False Personation of a U.S. Citizen (18 U.S.C. § 911). Illegal aliens often present themselves as U.S. citizens, an act punishable by up to five years in jail, a felony. This law is often cited in immigration prosecutions and may involve, for example, an alien claiming U.S. citizenship to his employer.
Fraud and False Statements (18 U.S.C. § 1001). It is common for illegal aliens to make false statements to the government or on official documents. An illegal alien violates this law when claiming to be a U.S. citizen on an I-9 Employment Eligibility form and faces a fine and up to five years imprisonment.
Social Security Fraud (42 U.S.C. § 408). This statute has been invoked where an illegal alien provided a false Social Security number for the purpose of acquiring a job, where an illegal alien used a fraudulent Social Security number for the purpose of acquiring a driver's license, and when an illegal alien used a Social Security card belonging to a citizen in order to obtain Section 8 housing, for example. Violation of this statute can result in a fine and/or imprisonment up to five years. The court can also require violators to provide restitution to the victims.
Registration of Aliens (8 U.S.C. § 1302). Advocates of amnesty often argue that a mass legalization program is necessary so that we can determine the identities of illegal aliens in the country. But federal law already requires all aliens, even those in the country illegally, to register their presence if they remain in the United States for 30 days or longer. Specifically,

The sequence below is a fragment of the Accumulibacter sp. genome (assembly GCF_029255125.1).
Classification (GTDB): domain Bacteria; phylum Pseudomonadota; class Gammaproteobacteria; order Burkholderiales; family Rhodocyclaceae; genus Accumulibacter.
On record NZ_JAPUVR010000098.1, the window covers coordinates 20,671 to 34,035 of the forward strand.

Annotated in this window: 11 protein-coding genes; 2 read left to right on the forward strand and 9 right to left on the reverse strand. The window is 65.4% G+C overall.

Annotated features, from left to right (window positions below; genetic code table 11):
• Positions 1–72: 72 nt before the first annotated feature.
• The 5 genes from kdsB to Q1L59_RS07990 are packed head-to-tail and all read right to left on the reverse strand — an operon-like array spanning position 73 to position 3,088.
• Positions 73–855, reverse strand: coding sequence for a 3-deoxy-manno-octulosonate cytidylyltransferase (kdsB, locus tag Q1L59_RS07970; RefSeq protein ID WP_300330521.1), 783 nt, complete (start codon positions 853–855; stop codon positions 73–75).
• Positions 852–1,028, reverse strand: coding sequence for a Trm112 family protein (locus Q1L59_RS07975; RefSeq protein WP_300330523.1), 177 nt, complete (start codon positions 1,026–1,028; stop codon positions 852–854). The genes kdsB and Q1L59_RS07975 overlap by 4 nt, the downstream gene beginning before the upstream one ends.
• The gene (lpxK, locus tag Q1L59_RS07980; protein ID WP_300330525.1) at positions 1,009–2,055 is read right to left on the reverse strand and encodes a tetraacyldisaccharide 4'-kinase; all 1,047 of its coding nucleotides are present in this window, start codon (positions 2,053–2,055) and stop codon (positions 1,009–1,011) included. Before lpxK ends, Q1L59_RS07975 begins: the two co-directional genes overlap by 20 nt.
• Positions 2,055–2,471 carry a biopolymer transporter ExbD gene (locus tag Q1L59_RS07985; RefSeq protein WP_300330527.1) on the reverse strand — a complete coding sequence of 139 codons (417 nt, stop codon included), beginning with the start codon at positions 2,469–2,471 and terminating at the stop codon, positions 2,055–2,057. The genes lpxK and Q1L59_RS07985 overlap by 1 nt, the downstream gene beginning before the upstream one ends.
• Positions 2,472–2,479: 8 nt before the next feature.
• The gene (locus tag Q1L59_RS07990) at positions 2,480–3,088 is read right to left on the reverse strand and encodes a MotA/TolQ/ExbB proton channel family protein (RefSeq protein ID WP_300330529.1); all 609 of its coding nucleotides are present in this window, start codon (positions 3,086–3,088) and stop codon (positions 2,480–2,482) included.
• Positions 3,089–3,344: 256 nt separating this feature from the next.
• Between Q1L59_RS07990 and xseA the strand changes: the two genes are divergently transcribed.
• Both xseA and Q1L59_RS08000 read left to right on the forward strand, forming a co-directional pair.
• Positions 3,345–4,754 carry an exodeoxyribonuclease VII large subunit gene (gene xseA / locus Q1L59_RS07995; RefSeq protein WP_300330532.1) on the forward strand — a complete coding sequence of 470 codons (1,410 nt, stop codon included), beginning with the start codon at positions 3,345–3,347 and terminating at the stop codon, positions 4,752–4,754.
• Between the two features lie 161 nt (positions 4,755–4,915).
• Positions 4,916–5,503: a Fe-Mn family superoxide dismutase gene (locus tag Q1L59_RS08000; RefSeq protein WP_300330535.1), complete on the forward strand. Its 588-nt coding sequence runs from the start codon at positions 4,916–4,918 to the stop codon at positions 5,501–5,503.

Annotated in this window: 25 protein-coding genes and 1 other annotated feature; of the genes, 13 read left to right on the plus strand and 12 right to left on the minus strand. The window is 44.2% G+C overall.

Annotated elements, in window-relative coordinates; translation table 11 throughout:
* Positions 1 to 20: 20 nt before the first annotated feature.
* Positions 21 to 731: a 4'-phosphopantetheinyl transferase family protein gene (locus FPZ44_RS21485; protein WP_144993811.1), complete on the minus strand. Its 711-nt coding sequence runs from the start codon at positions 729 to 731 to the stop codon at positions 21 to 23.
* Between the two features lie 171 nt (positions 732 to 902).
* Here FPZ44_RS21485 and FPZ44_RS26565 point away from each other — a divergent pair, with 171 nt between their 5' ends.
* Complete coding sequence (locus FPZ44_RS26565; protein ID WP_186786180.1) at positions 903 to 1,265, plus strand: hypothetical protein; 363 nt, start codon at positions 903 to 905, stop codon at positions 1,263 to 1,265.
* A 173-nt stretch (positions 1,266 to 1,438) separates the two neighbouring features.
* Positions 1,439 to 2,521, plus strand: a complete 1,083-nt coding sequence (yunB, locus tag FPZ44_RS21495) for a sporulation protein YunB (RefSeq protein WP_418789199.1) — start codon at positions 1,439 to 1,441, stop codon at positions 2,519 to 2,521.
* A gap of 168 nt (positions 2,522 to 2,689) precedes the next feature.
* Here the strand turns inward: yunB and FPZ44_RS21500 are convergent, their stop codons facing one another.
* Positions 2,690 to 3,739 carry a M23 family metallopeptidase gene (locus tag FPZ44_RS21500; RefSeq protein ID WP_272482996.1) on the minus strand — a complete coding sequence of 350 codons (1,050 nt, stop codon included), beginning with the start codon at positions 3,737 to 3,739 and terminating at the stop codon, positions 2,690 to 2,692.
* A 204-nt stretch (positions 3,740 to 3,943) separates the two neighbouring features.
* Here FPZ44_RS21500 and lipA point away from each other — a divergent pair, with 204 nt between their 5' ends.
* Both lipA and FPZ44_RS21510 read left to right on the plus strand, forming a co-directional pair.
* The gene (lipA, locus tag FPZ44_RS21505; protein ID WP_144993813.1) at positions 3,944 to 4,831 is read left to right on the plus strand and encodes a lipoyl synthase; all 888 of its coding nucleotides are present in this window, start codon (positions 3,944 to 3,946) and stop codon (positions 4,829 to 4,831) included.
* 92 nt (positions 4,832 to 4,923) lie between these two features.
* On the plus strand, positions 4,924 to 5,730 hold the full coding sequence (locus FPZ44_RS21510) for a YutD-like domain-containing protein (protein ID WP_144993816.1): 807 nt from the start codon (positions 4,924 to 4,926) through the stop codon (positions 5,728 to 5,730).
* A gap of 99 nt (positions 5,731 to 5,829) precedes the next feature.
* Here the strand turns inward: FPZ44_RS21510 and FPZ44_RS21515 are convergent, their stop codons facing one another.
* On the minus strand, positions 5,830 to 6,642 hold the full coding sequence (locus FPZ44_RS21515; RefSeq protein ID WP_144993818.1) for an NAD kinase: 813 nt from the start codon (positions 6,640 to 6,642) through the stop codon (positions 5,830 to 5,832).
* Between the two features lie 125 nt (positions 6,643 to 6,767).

It shall be the duty of every alien...in the United States, who (1) is fourteen years of age or older, (2) has not been registered and fingerprinted [during the visa process], and (3) remains in the United States for thirty days or longer, to apply for registration and to be fingerprinted before the expiration of such thirty days.
Aliens under the age of 14 are not exempt from registration, but the duty to make sure it happens falls on the parent or guardian:
It shall be the duty of every parent or legal guardian of any alien now or hereafter in the United States, who (1) is less than fourteen years of age, (2) has not been registered [during the visa process], and (3) remains in the United States for thirty days or longer, to apply for the registration of such alien before the expiration of such thirty days.